Spectator on facebook

Spectator on facebook

NEWS IN SHORT

Ministers want less strict law on public access

MINISTRIES and state institutions have been interpreting Slovakia’s freedom of information law in a peculiar way, the Sme daily wrote on June 29. During the interdepartmental review of the legislation prepared by the Justice Ministry the ministries developed numerous restrictive proposals.

MINISTRIES and state institutions have been interpreting Slovakia’s freedom of information law in a peculiar way, the Sme daily wrote on June 29. During the interdepartmental review of the legislation prepared by the Justice Ministry the ministries developed numerous restrictive proposals.

“Some of the proposals are literally absurd or shocking,” Peter Wilfling, a lawyer from the Via Iuris association told Sme, adding that the proposals defy the official agenda of the government under which the coalition has promised to push more transparency.

“For instance a proposal to punish [someone] with fines for filing a request if the institution believes that the citizen [who filed the information request] is abusing the law.”

The Personal Data Protection Office has proposed to introduce fines for abusing the law, amounting up to €1,650, Sme reported.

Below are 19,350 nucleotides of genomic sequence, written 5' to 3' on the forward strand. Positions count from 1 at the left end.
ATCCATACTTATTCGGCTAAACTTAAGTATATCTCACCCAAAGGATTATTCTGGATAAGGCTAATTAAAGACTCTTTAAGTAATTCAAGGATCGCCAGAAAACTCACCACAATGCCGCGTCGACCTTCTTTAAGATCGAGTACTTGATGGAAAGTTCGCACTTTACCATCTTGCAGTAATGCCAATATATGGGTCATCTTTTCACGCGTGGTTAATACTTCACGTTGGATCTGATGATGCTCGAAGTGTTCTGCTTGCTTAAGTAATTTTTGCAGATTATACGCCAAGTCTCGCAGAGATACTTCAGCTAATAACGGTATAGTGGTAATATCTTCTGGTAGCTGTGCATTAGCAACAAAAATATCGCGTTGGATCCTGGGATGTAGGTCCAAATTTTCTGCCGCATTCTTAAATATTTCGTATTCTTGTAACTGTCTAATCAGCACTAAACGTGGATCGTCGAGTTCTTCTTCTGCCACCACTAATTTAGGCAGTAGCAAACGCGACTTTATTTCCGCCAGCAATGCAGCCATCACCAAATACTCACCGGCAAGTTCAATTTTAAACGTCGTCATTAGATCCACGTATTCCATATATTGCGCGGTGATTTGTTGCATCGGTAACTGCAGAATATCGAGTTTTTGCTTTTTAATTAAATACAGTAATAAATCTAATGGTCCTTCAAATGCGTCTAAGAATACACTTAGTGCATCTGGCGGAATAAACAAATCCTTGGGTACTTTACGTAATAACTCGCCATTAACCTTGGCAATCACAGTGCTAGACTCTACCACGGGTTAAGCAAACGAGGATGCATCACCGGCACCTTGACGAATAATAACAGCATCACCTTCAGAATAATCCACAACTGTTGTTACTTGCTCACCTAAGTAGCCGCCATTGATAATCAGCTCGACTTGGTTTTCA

The Economy Ministry led by Juraj Miškov wants to stipulate that those requesting information about wages and remunerations cannot spread that information further or publish it.

The Slovak intelligence service, the SIS, headed by Karol Mitrík requested that its office be completely exempted from the law.

Interior Minister Daniel Lipšic suggested that public officials should not be fined for breaking the law and failure to comply with the law would be a misdemeanour.

Via Iuris activists are warning that the proposed suggestions from the government ministries might make it much more difficult for the public to receive information from state offices.

Top stories

My five-year-old daughter will almost certainly encounter a Weinstein too

It’s not that I thought sexually harassing women was okay, it’s more that I accepted that was just part of how things worked. Unfortunate, yes, but also standard.

Harvey Weinstein

Socialism elections were parody of free vote

After the revolution in 1989 the number of people participating in elections fell from 99 percent to around 60 percent.

Elections during socialism regime.

Foreigners: Top 10 events in Bratislava Video

Tips for the top 10 events in the capital between November 17 and November 26, plus regular services in different languages, training, temporary exhibitions and highlights of the year.

Lúčnica

Top 3 stories from Last Week in Slovakia Video

Chinese could produce e-cars in Slovakia - PM Robert Fico does not see election defeat - Poliačik leaves the strongest opposition party

PM Robert Fico